• Authentication and Authorization,
  • Storing more structure along with note, like author, tagging the note, sharing the note with other subscribers.
  • Searching note
  • Attachments
  • Notification on shared note change

And to support these features will use DynamoDB, Simple Email Service (SES), Simple Notification Service (SNS) and Simple Queue Service (SQS), and more.

Eager to see unfolding of new ways of building and deploying software!

September 10, 2015

Edge is giving priority to content

Filed under: Uncategorized Himanshu @ 12:11 pm

I’m on Windows 10, Yeah!

Today, I notice that when I press Alt+D in Microsoft Edge while having one JIRA issue open in the tab, instead of cursor moving to address bar, dashboards menu opens up in JIRA! When I’m editing this post in WordPress and press ALT+D, del html tag gets inserted in text area! However when I’m on Microsoft Edge page, it goes to address bar.

Giving priority to content rather than browser, I liked that idea. This will help having more web applications supporting keyboard shortcuts, and users can be more efficient in using applications.

I liked it!

June 3, 2015

Code refactoring is important

One great mind have said it well that “Change is the only constant in the life”

What is the difference between hardware and software? One aspect suggests that “Hardware is likely to have mechanical parts that are subjected to wear and tear, and will need maintenance and replacement to extend continues service. While software do not have any mechanical parts and it is not subject to wear and tear.”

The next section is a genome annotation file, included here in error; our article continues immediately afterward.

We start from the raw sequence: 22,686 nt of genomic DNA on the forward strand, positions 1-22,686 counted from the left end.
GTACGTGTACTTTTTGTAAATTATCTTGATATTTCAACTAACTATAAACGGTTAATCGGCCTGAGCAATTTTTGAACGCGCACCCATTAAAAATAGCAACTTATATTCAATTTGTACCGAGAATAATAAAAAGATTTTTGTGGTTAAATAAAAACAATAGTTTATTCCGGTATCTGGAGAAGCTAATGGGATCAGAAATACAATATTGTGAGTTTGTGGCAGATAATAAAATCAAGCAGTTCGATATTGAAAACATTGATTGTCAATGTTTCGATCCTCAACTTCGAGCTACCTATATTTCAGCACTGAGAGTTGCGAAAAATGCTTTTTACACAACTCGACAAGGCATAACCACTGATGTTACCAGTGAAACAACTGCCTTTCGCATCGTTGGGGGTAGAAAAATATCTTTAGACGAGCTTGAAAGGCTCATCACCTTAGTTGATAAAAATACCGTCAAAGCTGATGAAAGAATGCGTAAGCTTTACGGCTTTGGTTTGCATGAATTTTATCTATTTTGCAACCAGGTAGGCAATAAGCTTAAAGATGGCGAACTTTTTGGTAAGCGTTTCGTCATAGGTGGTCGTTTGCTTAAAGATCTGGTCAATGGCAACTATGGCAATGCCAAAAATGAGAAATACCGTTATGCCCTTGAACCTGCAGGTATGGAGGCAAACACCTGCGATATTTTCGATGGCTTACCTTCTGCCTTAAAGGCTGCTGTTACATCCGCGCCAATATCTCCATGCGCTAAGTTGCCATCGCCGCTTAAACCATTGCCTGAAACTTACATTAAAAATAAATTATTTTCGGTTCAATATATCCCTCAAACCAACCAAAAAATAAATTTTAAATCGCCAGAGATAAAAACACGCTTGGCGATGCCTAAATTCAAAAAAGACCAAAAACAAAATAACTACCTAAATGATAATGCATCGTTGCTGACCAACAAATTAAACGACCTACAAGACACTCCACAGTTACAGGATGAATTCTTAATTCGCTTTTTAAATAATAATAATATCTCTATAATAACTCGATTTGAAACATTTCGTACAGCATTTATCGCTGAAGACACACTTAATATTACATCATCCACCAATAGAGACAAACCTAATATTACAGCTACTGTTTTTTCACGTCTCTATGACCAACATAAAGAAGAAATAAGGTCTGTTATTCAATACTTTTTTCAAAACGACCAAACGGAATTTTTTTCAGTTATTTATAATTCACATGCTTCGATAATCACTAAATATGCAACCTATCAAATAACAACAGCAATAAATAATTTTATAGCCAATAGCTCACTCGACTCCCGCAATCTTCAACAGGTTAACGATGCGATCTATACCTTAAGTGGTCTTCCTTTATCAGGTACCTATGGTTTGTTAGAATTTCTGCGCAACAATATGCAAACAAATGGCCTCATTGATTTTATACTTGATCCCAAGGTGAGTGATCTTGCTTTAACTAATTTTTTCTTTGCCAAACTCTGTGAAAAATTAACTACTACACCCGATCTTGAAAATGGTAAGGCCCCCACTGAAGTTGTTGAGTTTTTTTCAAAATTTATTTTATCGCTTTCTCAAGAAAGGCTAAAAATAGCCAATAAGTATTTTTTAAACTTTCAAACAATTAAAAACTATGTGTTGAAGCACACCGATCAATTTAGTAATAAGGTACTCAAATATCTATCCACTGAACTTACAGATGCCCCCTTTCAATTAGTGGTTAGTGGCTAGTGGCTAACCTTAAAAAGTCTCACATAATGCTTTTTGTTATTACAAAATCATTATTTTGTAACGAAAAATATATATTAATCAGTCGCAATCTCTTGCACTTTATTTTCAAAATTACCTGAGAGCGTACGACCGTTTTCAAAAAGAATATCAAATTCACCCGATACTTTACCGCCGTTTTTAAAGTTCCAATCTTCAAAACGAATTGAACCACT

If we live in static world, this would be true, but unfortunately or rather fortunately we don’t live in static world. Like many other things, software or the environment within with it gets used changes. Change in the way business operates that uses the software i.e. requirement change, enhancements to support extended business needs, change in environment within which software was assumed to run, or any other assumption within which software was built proves to be wrong, these are some of the example why software needs regular maintenance.

In science entropy is well used word for explaining gradual decline in disorder. It is bound to happen, over the period of time till equilibrium is achieved. If I draw the analogy, well engineered code at one point is order state. In changing world demand towards software changes, and  it will be inevitable to have the situation in life cycle of the software that it would go towards disordered state. I have accepted this to be fact until proven wrong, and based of I would suggest business that depends on the software that put effort and money to bring the software back to ordered state, otherwise one is bound to pay higher cost down the line. Do talk to engineering team to understand accumulated disorder, and prioritize it in the backlog. Earlier it is done better it is.

May 27, 2015